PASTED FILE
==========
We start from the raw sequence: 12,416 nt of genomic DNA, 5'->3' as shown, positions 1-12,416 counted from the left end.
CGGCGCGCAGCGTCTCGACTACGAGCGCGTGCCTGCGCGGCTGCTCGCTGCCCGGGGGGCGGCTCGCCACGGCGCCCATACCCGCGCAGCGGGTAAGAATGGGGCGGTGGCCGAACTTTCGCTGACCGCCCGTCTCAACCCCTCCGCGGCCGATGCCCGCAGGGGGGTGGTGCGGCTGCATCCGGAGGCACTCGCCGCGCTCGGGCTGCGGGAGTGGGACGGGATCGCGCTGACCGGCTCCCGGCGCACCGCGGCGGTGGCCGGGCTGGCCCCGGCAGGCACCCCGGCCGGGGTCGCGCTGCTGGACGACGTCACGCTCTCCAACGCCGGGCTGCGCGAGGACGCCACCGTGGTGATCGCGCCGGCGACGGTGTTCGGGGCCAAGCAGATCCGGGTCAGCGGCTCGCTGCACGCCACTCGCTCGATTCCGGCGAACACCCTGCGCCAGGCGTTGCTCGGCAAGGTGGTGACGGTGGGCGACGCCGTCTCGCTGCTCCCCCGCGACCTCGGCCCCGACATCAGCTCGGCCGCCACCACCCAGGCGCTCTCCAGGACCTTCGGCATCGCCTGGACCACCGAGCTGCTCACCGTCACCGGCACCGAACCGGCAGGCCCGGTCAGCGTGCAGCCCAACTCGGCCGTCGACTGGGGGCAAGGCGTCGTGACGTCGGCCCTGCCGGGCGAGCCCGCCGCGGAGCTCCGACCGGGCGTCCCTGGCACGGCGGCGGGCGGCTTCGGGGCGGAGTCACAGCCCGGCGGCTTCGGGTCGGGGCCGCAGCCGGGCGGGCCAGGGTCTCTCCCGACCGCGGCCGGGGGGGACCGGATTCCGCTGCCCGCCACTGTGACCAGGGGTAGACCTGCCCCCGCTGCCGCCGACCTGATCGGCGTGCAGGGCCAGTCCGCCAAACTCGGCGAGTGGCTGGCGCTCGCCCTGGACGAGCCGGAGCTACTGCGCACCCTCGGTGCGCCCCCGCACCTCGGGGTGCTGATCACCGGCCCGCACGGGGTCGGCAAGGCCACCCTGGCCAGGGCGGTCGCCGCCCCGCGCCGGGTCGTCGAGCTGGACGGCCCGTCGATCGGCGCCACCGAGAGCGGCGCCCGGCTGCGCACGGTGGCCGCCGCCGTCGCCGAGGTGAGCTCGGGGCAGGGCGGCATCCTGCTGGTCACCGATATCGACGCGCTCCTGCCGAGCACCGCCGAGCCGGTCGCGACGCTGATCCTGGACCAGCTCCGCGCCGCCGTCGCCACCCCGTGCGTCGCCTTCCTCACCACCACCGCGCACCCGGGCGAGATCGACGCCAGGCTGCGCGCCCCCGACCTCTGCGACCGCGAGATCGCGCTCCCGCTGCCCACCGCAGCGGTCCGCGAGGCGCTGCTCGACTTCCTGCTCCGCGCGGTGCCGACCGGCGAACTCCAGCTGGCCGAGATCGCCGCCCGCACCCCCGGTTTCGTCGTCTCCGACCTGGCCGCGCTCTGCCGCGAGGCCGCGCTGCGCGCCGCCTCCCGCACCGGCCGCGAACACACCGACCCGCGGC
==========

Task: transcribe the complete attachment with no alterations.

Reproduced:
We start from the raw sequence: 12,416 nt of genomic DNA, 5'->3' as shown, positions 1-12,416 counted from the left end.
CGGCGCGCAGCGTCTCGACTACGAGCGCGTGCCTGCGCGGCTGCTCGCTGCCCGGGGGGCGGCTCGCCACGGCGCCCATACCCGCGCAGCGGGTAAGAATGGGGCGGTGGCCGAACTTTCGCTGACCGCCCGTCTCAACCCCTCCGCGGCCGATGCCCGCAGGGGGGTGGTGCGGCTGCATCCGGAGGCACTCGCCGCGCTCGGGCTGCGGGAGTGGGACGGGATCGCGCTGACCGGCTCCCGGCGCACCGCGGCGGTGGCCGGGCTGGCCCCGGCAGGCACCCCGGCCGGGGTCGCGCTGCTGGACGACGTCACGCTCTCCAACGCCGGGCTGCGCGAGGACGCCACCGTGGTGATCGCGCCGGCGACGGTGTTCGGGGCCAAGCAGATCCGGGTCAGCGGCTCGCTGCACGCCACTCGCTCGATTCCGGCGAACACCCTGCGCCAGGCGTTGCTCGGCAAGGTGGTGACGGTGGGCGACGCCGTCTCGCTGCTCCCCCGCGACCTCGGCCCCGACATCAGCTCGGCCGCCACCACCCAGGCGCTCTCCAGGACCTTCGGCATCGCCTGGACCACCGAGCTGCTCACCGTCACCGGCACCGAACCGGCAGGCCCGGTCAGCGTGCAGCCCAACTCGGCCGTCGACTGGGGGCAAGGCGTCGTGACGTCGGCCCTGCCGGGCGAGCCCGCCGCGGAGCTCCGACCGGGCGTCCCTGGCACGGCGGCGGGCGGCTTCGGGGCGGAGTCACAGCCCGGCGGCTTCGGGTCGGGGCCGCAGCCGGGCGGGCCAGGGTCTCTCCCGACCGCGGCCGGGGGGGACCGGATTCCGCTGCCCGCCACTGTGACCAGGGGTAGACCTGCCCCCGCTGCCGCCGACCTGATCGGCGTGCAGGGCCAGTCCGCCAAACTCGGCGAGTGGCTGGCGCTCGCCCTGGACGAGCCGGAGCTACTGCGCACCCTCGGTGCGCCCCCGCACCTCGGGGTGCTGATCACCGGCCCGCACGGGGTCGGCAAGGCCACCCTGGCCAGGGCGGTCGCCGCCCCGCGCCGGGTCGTCGAGCTGGACGGCCCGTCGATCGGCGCCACCGAGAGCGGCGCCCGGCTGCGCACGGTGGCCGCCGCCGTCGCCGAGGTGAGCTCGGGGCAGGGCGGCATCCTGCTGGTCACCGATATCGACGCGCTCCTGCCGAGCACCGCCGAGCCGGTCGCGACGCTGATCCTGGACCAGCTCCGCGCCGCCGTCGCCACCCCGTGCGTCGCCTTCCTCACCACCACCGCGCACCCGGGCGAGATCGACGCCAGGCTGCGCGCCCCCGACCTCTGCGACCGCGAGATCGCGCTCCCGCTGCCCACCGCAGCGGTCCGCGAGGCGCTGCTCGACTTCCTGCTCCGCGCGGTGCCGACCGGCGAACTCCAGCTGGCCGAGATCGCCGCCCGCACCCCCGGTTTCGTCGTCTCCGACCTGGCCGCGCTCTGCCGCGAGGCCGCGCTGCGCGCCGCCTCCCGCACCGGCCGCGAACACACCGACCCGCGGC